My Father had a Dream, Too

My father had a dream, one he worked very hard at, but never fully realized.  He wanted to have a successful pickle business.  He worked for a number of pickle companies, and several times tried to start a business of his own.  In Michigan from south of Bay City north to Tawas City, my father was known as “the Pickle Man.”

Dad produced a genuine dill pickle that today would be called “gourmet” quality.  He developed the recipe for his genuine dills and other varieties of pickles—kosher dills, “bread n’ butter” pickles, etc.–over many years of trial and error.

In search of the perfect genuine dill pickle, he would grow his own dill weed and slowly cure the pickles in old whisky barrels.  Dad not only knew the art of canning pickles, he was one of the last individuals able to cooper barrels.  There is a display, a kind of diorama of a coopering shop, which contains his old coopering tools at Pioneer Florida Museum and Village.  He gave demonstrations of coopering there from time to time before his passing at the ripe old age of ninety-seven.

I can remember weeding dad’s dill weed patch on my knees, or hoeing and picking pickles.  My reward, other than reluctantly learning the dignity of hard work, was an occasional fifty cents or dollar to spend as I wished.

Once picked and cured in barrels, the pickles were “canned,” that is, put in glass jars before being sold.  They might be pint, quart, or gallon jars.  The gallon jars were sometimes “used” jars retrieved from restaurants that purchased dad’s pickles.  My brothers and I would wash the jars by hand, and then pack them with pickles.  A label was placed on each jar that proudly stated the pickles contained therein were from the “Waibel Pickle Company.” The jars were then packed into cardboard cases, also often “recycled.”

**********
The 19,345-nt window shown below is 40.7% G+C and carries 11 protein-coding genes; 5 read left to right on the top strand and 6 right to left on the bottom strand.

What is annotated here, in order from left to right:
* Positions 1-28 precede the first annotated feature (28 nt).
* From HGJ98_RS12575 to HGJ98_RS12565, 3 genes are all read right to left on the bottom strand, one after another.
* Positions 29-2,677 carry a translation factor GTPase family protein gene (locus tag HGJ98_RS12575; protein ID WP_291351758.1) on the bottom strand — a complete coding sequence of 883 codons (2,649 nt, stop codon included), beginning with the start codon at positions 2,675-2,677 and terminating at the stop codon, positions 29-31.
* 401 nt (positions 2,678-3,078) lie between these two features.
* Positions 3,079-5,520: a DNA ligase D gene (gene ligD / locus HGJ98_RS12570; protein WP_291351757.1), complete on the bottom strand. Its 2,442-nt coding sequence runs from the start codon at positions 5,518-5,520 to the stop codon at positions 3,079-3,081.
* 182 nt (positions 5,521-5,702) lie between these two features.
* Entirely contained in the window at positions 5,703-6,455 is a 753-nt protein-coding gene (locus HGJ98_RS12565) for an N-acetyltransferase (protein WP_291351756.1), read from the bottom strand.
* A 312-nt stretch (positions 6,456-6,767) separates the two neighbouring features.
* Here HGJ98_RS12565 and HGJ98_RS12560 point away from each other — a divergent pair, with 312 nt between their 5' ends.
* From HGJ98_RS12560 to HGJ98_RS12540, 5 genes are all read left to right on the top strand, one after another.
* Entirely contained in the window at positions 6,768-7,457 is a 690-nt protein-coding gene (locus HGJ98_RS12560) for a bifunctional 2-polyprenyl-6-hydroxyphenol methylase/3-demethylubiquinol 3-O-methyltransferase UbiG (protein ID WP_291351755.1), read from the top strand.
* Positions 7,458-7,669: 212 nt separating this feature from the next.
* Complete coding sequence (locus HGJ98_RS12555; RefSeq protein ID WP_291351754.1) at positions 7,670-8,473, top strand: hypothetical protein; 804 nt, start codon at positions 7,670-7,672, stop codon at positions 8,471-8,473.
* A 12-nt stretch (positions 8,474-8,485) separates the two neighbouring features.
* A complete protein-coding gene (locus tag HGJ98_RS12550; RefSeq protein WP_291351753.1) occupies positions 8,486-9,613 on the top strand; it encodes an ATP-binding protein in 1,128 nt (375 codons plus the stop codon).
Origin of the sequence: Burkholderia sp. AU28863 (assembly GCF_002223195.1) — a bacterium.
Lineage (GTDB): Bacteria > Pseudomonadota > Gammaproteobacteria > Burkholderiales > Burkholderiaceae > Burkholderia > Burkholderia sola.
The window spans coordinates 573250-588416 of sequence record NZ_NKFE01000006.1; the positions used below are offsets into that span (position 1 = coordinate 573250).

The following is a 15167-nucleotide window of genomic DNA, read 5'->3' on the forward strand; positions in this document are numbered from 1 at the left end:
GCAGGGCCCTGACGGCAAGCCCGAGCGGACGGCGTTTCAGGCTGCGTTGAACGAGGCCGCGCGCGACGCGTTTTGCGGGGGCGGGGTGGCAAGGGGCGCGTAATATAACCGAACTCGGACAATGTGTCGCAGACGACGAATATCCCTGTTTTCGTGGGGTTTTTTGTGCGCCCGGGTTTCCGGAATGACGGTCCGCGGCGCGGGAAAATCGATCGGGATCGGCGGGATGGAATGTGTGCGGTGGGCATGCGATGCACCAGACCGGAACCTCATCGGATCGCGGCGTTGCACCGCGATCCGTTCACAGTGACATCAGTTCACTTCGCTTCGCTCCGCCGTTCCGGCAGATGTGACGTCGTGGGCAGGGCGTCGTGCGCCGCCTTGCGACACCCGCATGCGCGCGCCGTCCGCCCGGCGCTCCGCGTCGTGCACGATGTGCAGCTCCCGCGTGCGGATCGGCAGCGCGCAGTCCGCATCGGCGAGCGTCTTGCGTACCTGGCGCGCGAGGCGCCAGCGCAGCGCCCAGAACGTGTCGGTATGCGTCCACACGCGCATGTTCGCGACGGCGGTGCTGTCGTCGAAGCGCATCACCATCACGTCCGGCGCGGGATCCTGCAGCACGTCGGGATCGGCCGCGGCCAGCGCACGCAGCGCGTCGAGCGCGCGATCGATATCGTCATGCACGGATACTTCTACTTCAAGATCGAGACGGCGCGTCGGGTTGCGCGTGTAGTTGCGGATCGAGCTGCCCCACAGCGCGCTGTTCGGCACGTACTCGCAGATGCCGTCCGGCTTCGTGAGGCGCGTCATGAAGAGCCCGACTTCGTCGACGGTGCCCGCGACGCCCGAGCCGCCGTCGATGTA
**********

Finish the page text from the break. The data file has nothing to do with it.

That was before the franchising of America and the creation of a throwaway society.  Restaurants, dinners, drive-ins, bars, and other such enterprises were locally owned, often “mom n’ pop” affairs.  Each had a reputation for the quality of its food, or the lack thereof.  The arrival of “fast food” killed off the dinners and replaced them with miniature “feed lots” for herds of people.  The great American hamburger with real French-fried potatoes was replaced with cheap food that requires more imagination than appetite, and comes with the promise of slow death by clogged arteries, diabetes, obesity, and chemical poisoning.  My dad’s pickles, however, were “genuine.”

Once canned and boxed, the pickles were then delivered.  My brothers and I sometimes accompanied dad when he made deliveries on his “pickle route.”  A delivery to a drive-in restaurant sometimes resulted in a waitress bringing frosted mugs of root beer out to us, as we waited in the truck.

Occasionally, after the deliveries were made and we were on our way home, dad would stop at a beer garden, or bar, along the highway.  We would sit at a table, since minors were not allowed to sit at the bar.  Dad ordered bottles of soda for us, and a “shell of beer,” or a shot of whisky chased with a draught beer, often more than one.